CSA-Type Coffee Purchasing Models?

growing, harvesting, processing, cupping, purchasing

CSA-Type Coffee Purchasing Models?

Postby afnylander on Thu Jul 22, 2010 5:06 am

Hello,

I have a question that is decidedly not in my area of coffee knowledge, so forgive me if it is a quaint or silly question.

I'm curious if there are currently any roasters, importers, or buyers otherwise along the chain who are purchasing coffee in innovative ways, perhaps like CSA programs in the US? Are there buyers who have "win-lose-or-draw" type contracts with farmers, indicating they'll purchase the coffee regardless of crop output or quality? If so, what happens to that coffee once it gets to the states?

I guess I'm asking if people are working outside of the annual contract model, and maybe specifically how that works, if you are willing to share.
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Re: CSA-Type Coffee Purchasing Models?

Postby K.C. O'Keefe on Fri Jul 23, 2010 3:54 pm

win loose or draw . . . is not on the table, but there are some roasters like Counter Culture Coffee who formulate multi-year contracts with their producer partners, where the price is fixed regardless of bears or bulls in the NY"C". These contracts still have quality and quantity parameters but the coffee is "pre-sold" and farmers can use these contract for pre-harvest and infrastructure financing.
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Re: CSA-Type Coffee Purchasing Models?

Postby Greg H on Mon Jul 26, 2010 12:59 pm

Check out Co-operative Coffees: http://www.coopcoffees.com/
Pretty sure these folks are employing the "win-lost-draw" you spoke about.

You might also want to check out this book by one of its members.
http://www.amazon.com/Javatrekker-Dispa ... 1933392703

All the best,

Greg
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Re: CSA-Type Coffee Purchasing Models?

Postby Peter G on Tue Aug 03, 2010 8:30 am

Anne-

In my view, the important part of a CSA is that the community of consumers buys the produce beforehand, for some length of time. I think the best, most sustainable model is when roasters do the same, committing to the produce of a farm for future crops. My company has many contracts that extend for years into the future, providing stability to the farmers, and ensuring supply of coffee to us.

A certain base level of quality is important, however. Even in a CSA, you have a pretty good idea of the kinds of vegetables you will get and are guaranteed a certain basic quality. You would never accept unripe or spoiled produce from a CSA. That said, some weeks the tomatoes may be better than others, or you might get nothing but zucchini. That's similar to the way these long term contracts work: a buyer and farmer can agree on a certain base level of quality, along with a certain base price, and take it from there. 80 points on the SCAA cupping form translates into coffee that was picked ripe and processed clean, so that provides the base level for most specialty coffee contracts, long or short term. Each roaster may have their own quality demands, and express them differently, and directly to the farmers. For our Direct Trade contracts, for example, the base quality is 85.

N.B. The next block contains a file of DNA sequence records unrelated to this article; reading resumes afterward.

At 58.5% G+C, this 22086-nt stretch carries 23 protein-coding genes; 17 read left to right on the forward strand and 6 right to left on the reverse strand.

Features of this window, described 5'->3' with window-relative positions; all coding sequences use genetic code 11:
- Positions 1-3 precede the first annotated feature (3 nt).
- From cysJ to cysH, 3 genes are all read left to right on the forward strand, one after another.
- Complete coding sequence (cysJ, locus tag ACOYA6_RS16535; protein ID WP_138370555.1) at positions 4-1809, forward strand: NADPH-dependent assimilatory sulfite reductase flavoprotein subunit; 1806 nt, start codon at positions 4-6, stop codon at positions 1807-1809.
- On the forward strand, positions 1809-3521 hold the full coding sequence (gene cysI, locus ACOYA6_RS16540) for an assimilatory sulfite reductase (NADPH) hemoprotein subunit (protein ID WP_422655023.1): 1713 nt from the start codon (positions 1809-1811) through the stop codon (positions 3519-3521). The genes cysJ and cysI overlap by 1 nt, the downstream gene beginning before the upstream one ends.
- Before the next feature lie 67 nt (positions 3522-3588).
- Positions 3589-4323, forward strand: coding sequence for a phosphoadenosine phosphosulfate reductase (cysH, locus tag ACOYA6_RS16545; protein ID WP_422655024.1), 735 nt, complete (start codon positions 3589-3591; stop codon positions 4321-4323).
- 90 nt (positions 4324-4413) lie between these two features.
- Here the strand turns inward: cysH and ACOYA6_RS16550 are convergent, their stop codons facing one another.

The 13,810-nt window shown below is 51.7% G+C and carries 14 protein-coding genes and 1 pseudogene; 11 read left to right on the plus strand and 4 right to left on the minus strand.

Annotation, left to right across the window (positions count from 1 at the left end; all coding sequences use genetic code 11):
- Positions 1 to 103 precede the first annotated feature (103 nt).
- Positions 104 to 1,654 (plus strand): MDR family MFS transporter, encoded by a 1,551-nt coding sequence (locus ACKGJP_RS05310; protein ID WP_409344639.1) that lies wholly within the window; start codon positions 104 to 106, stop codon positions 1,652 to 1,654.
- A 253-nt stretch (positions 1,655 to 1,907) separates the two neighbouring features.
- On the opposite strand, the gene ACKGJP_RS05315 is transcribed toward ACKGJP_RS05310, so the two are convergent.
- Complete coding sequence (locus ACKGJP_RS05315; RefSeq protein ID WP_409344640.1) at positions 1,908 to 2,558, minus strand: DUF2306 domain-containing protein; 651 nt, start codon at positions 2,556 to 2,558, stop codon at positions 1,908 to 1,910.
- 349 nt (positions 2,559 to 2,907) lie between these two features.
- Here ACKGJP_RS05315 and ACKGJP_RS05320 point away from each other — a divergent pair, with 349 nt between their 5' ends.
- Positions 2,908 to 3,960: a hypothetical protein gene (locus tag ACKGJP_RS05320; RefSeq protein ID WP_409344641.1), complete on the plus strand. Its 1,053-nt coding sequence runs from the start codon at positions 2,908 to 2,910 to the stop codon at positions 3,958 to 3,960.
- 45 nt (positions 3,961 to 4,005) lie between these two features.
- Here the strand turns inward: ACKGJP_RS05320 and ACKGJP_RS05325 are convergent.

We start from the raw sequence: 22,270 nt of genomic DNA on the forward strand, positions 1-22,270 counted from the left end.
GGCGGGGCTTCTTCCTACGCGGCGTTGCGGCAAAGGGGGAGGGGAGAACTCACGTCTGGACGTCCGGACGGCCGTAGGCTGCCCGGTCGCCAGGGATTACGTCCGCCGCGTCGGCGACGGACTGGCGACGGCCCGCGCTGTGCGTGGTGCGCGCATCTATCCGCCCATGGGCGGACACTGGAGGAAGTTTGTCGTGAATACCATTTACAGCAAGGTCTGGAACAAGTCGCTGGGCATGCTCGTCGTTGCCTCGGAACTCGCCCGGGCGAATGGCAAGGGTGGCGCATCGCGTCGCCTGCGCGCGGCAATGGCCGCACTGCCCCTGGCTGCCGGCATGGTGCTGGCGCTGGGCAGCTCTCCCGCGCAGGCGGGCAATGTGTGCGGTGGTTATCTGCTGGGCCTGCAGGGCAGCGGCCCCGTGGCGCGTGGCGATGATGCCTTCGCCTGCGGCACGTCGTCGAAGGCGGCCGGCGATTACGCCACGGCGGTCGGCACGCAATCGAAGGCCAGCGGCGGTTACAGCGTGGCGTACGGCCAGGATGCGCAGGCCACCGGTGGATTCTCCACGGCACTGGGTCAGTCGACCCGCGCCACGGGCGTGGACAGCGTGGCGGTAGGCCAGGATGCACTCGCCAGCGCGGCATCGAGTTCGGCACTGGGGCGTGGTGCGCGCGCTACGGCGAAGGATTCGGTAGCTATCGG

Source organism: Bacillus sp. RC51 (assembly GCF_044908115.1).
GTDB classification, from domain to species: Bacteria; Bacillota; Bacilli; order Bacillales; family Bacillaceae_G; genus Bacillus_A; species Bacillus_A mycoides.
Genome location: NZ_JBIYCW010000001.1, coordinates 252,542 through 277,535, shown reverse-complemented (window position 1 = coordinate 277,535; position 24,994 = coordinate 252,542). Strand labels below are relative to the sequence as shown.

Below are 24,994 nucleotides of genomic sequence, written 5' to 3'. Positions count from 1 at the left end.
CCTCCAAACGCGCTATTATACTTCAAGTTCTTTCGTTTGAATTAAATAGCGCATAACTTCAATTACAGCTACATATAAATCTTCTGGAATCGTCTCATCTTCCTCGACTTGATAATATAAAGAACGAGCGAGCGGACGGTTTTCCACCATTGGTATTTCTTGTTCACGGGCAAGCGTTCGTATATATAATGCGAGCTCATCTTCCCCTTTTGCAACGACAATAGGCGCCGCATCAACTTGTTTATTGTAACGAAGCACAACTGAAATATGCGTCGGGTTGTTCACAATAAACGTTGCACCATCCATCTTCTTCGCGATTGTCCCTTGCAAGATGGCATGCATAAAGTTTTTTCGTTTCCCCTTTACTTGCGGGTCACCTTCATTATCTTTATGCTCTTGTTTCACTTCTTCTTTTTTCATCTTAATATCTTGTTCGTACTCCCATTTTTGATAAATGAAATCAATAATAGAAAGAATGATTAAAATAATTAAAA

In my view, a good buyer takes into consideration the need for stability the farmer has, and makes plans for the coffee. Remember this: that by picking ripe and processing clean, using reasonable varieties on a farm of reasonable altitude, any farmer should be able to achieve an 80 point coffee. In my view, really, they can usually achieve an 85. So, if a good buyer commits to buying the coffee for years in advance, that produces the most possible stability for the producer, and allows them to experiment and invest in quality improvements. If a buyer/roaster can get his community to support that sort of work (CSA stands for "Community Supported Agriculture", remember), then you have the perfect CSA for coffee.

Peter
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Re: CSA-Type Coffee Purchasing Models?

Postby Shaughan Dunne on Fri Aug 06, 2010 7:04 pm

Hi Peter,
Thanks for being so open with your hard won information, much appreciated. When you refer to reasonable altitude, can you be a bit more specific? I know other environmental factors will play a part but some indicative numbers would be great.

Thanks-Shaughan
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Re: CSA-Type Coffee Purchasing Models?

Postby Peter G on Sat Aug 07, 2010 1:58 am

Hey Shaughan-

Generally, I feel that roughy 1000 meters above sea level is about the place where good quality coffee starts to happen.

Peter
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